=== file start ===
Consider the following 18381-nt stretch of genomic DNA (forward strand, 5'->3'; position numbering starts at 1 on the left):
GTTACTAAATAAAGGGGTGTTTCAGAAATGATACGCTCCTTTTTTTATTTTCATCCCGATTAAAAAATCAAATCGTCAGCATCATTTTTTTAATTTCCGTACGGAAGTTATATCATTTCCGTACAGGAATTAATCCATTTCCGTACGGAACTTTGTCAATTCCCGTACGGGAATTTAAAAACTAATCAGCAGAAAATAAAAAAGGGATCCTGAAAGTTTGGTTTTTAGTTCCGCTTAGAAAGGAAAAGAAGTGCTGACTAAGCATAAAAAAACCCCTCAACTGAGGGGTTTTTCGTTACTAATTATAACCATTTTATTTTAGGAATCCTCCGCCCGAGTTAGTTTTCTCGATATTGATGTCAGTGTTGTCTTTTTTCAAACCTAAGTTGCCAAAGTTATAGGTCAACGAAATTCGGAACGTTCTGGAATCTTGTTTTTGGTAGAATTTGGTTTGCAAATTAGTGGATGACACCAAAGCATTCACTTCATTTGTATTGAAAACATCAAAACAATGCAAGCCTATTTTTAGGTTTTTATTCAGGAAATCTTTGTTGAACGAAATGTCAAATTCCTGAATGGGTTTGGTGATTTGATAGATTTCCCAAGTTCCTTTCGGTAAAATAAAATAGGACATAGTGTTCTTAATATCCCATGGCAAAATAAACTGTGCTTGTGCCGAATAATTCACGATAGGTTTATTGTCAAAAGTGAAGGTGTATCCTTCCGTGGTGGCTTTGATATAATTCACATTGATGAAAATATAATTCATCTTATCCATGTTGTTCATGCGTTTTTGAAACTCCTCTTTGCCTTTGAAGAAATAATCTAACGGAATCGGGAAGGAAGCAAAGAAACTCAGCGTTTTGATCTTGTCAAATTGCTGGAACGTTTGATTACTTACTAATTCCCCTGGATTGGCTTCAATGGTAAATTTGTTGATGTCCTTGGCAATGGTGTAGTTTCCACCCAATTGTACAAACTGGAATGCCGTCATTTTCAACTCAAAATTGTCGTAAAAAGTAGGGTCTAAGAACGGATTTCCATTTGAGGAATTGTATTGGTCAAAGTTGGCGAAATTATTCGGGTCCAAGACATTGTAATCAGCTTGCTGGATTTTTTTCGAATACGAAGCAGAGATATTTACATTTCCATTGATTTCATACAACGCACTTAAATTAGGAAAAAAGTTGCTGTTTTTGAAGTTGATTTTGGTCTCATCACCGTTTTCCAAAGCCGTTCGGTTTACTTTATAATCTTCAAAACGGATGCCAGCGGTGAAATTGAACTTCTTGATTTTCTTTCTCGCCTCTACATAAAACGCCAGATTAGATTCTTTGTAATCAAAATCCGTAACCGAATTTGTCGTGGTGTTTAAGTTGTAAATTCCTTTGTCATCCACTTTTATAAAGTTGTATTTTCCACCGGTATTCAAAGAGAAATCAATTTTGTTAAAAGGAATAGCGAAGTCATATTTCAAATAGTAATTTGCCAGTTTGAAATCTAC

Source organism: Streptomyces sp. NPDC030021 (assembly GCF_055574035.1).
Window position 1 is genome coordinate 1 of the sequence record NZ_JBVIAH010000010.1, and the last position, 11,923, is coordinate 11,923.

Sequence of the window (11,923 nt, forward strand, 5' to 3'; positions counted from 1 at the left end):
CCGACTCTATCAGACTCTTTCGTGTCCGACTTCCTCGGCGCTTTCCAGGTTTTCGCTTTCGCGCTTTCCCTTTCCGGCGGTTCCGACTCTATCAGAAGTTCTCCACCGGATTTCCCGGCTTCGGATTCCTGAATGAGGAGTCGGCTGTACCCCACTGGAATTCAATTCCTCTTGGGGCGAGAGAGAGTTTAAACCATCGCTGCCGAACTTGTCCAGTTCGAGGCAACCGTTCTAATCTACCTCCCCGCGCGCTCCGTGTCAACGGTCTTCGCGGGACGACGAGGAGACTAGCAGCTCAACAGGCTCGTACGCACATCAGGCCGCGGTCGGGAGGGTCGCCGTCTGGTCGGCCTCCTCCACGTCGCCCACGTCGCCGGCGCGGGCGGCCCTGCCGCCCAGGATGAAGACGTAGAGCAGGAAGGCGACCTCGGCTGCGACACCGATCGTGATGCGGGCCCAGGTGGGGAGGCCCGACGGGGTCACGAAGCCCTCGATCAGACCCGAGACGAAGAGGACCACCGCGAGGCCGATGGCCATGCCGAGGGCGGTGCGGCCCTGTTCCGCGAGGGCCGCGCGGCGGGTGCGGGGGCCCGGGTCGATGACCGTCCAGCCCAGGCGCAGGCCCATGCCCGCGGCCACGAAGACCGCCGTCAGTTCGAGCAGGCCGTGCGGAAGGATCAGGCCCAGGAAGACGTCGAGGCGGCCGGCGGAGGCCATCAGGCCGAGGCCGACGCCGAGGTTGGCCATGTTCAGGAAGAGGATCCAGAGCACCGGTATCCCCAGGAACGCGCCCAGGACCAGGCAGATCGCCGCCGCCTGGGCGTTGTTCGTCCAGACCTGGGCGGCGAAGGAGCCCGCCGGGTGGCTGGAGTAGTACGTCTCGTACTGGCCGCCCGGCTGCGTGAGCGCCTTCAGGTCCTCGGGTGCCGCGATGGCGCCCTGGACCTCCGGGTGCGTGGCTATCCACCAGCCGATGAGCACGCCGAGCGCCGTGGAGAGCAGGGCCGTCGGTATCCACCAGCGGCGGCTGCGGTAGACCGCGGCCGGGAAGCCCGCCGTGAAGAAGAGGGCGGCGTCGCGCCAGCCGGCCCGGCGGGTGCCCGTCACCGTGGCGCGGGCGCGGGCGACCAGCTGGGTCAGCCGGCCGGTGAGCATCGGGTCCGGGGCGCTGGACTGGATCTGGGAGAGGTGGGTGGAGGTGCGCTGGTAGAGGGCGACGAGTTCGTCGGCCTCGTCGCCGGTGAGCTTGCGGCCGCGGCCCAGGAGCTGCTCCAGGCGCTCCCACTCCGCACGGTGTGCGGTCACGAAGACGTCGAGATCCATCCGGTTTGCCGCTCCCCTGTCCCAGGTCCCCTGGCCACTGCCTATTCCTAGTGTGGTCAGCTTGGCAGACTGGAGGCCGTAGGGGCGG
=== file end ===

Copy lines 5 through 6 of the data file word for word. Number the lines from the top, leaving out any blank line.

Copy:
Sequence of the window (11,923 nt, forward strand, 5' to 3'; positions counted from 1 at the left end):
CCGACTCTATCAGACTCTTTCGTGTCCGACTTCCTCGGCGCTTTCCAGGTTTTCGCTTTCGCGCTTTCCCTTTCCGGCGGTTCCGACTCTATCAGAAGTTCTCCACCGGATTTCCCGGCTTCGGATTCCTGAATGAGGAGTCGGCTGTACCCCACTGGAATTCAATTCCTCTTGGGGCGAGAGAGAGTTTAAACCATCGCTGCCGAACTTGTCCAGTTCGAGGCAACCGTTCTAATCTACCTCCCCGCGCGCTCCGTGTCAACGGTCTTCGCGGGACGACGAGGAGACTAGCAGCTCAACAGGCTCGTACGCACATCAGGCCGCGGTCGGGAGGGTCGCCGTCTGGTCGGCCTCCTCCACGTCGCCCACGTCGCCGGCGCGGGCGGCCCTGCCGCCCAGGATGAAGACGTAGAGCAGGAAGGCGACCTCGGCTGCGACACCGATCGTGATGCGGGCCCAGGTGGGGAGGCCCGACGGGGTCACGAAGCCCTCGATCAGACCCGAGACGAAGAGGACCACCGCGAGGCCGATGGCCATGCCGAGGGCGGTGCGGCCCTGTTCCGCGAGGGCCGCGCGGCGGGTGCGGGGGCCCGGGTCGATGACCGTCCAGCCCAGGCGCAGGCCCATGCCCGCGGCCACGAAGACCGCCGTCAGTTCGAGCAGGCCGTGCGGAAGGATCAGGCCCAGGAAGACGTCGAGGCGGCCGGCGGAGGCCATCAGGCCGAGGCCGACGCCGAGGTTGGCCATGTTCAGGAAGAGGATCCAGAGCACCGGTATCCCCAGGAACGCGCCCAGGACCAGGCAGATCGCCGCCGCCTGGGCGTTGTTCGTCCAGACCTGGGCGGCGAAGGAGCCCGCCGGGTGGCTGGAGTAGTACGTCTCGTACTGGCCGCCCGGCTGCGTGAGCGCCTTCAGGTCCTCGGGTGCCGCGATGGCGCCCTGGACCTCCGGGTGCGTGGCTATCCACCAGCCGATGAGCACGCCGAGCGCCGTGGAGAGCAGGGCCGTCGGTATCCACCAGCGGCGGCTGCGGTAGACCGCGGCCGGGAAGCCCGCCGTGAAGAAGAGGGCGGCGTCGCGCCAGCCGGCCCGGCGGGTGCCCGTCACCGTGGCGCGGGCGCGGGCGACCAGCTGGGTCAGCCGGCCGGTGAGCATCGGGTCCGGGGCGCTGGACTGGATCTGGGAGAGGTGGGTGGAGGTGCGCTGGTAGAGGGCGACGAGTTCGTCGGCCTCGTCGCCGGTGAGCTTGCGGCCGCGGCCCAGGAGCTGCTCCAGGCGCTCCCACTCCGCACGGTGTGCGGTCACGAAGACGTCGAGATCCATCCGGTTTGCCGCTCCCCTGTCCCAGGTCCCCTGGCCACTGCCTATTCCTAGTGTGGTCAGCTTGGCAGACTGGAGGCCGTAGGGGCGG